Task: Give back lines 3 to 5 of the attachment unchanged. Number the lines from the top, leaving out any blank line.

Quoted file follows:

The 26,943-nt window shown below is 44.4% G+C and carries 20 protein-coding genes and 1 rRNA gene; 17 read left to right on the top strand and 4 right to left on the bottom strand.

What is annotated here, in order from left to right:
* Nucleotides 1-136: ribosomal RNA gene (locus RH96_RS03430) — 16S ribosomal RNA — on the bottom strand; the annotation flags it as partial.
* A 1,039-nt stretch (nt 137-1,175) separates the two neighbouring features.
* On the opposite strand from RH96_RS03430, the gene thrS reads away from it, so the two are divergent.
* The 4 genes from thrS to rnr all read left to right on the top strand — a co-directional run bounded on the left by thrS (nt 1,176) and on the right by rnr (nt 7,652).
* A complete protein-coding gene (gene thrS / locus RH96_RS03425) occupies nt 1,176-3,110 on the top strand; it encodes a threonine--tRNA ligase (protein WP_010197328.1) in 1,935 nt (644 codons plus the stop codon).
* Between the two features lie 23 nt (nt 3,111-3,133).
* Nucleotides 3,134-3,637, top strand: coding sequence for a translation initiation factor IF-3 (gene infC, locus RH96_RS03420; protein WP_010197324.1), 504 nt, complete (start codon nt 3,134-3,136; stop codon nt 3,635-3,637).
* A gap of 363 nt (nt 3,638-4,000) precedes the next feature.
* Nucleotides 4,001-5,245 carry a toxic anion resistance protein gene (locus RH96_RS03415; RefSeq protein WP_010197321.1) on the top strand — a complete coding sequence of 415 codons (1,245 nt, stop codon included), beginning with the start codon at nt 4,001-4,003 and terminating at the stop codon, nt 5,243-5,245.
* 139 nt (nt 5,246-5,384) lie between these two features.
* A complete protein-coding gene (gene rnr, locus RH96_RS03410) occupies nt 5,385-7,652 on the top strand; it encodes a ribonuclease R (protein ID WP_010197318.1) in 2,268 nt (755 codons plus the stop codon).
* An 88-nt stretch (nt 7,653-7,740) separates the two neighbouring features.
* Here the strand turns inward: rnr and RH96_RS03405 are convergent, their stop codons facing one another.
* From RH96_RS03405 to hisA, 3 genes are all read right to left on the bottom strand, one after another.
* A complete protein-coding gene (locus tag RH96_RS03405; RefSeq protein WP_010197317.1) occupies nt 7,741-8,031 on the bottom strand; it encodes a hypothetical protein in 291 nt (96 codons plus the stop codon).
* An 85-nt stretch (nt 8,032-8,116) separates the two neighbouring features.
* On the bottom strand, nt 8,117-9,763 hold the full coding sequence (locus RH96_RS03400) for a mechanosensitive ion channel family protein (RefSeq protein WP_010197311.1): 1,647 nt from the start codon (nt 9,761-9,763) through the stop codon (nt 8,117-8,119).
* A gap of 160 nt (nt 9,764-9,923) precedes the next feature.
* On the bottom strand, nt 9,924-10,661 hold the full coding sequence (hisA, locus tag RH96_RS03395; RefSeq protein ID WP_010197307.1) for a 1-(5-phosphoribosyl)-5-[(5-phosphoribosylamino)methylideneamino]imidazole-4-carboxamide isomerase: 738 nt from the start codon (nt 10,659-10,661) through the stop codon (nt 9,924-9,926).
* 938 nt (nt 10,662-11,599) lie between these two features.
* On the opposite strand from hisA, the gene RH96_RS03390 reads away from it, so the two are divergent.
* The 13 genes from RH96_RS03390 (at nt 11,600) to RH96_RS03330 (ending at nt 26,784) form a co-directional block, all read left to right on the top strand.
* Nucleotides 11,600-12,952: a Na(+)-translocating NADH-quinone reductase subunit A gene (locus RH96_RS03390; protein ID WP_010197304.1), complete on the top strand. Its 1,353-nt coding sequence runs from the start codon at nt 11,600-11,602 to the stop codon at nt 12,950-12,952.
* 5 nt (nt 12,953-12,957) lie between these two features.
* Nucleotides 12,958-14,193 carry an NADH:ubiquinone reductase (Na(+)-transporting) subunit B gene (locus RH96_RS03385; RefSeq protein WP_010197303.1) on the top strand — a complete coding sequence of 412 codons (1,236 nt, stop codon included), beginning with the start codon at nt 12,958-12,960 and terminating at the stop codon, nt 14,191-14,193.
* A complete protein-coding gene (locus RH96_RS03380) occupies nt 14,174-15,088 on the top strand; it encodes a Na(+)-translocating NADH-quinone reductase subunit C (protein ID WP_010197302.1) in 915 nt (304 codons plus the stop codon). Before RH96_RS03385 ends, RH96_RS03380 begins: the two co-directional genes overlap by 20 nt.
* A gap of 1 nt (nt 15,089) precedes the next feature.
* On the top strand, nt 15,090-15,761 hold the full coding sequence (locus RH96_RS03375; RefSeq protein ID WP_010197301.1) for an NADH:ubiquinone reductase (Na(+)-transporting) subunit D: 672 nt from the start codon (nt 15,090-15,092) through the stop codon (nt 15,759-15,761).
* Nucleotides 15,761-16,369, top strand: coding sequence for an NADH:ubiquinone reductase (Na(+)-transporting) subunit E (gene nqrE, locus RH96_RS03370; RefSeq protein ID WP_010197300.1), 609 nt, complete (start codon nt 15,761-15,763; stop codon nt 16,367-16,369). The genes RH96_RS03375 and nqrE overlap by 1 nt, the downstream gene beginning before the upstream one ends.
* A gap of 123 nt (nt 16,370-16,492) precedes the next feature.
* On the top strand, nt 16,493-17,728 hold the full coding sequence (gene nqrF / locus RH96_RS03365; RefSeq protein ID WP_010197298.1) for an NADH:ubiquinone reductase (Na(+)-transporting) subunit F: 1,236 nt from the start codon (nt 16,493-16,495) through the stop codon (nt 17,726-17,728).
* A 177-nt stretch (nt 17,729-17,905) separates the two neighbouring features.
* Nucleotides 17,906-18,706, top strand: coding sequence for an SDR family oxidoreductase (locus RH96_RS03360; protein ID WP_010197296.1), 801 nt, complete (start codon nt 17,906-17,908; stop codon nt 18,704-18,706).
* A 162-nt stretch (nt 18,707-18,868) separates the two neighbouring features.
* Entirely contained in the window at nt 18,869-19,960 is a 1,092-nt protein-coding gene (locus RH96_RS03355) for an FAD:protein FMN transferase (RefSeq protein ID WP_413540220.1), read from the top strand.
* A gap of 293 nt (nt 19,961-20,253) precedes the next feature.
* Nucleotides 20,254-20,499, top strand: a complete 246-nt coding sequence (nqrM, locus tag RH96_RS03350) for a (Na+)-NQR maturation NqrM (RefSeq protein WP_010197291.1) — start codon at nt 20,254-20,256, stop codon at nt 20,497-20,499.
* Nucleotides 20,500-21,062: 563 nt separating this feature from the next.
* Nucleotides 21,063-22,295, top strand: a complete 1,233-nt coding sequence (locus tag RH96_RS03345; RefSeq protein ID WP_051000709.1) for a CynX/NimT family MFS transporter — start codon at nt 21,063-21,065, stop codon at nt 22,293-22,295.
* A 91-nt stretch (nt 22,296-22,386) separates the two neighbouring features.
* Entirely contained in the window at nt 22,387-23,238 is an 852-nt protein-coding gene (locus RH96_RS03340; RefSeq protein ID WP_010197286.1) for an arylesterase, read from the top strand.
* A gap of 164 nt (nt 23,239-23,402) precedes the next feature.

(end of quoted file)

* Nucleotides 1-136: ribosomal RNA gene (locus RH96_RS03430) — 16S ribosomal RNA — on the bottom strand; the annotation flags it as partial.
* A 1,039-nt stretch (nt 137-1,175) separates the two neighbouring features.
* On the opposite strand from RH96_RS03430, the gene thrS reads away from it, so the two are divergent.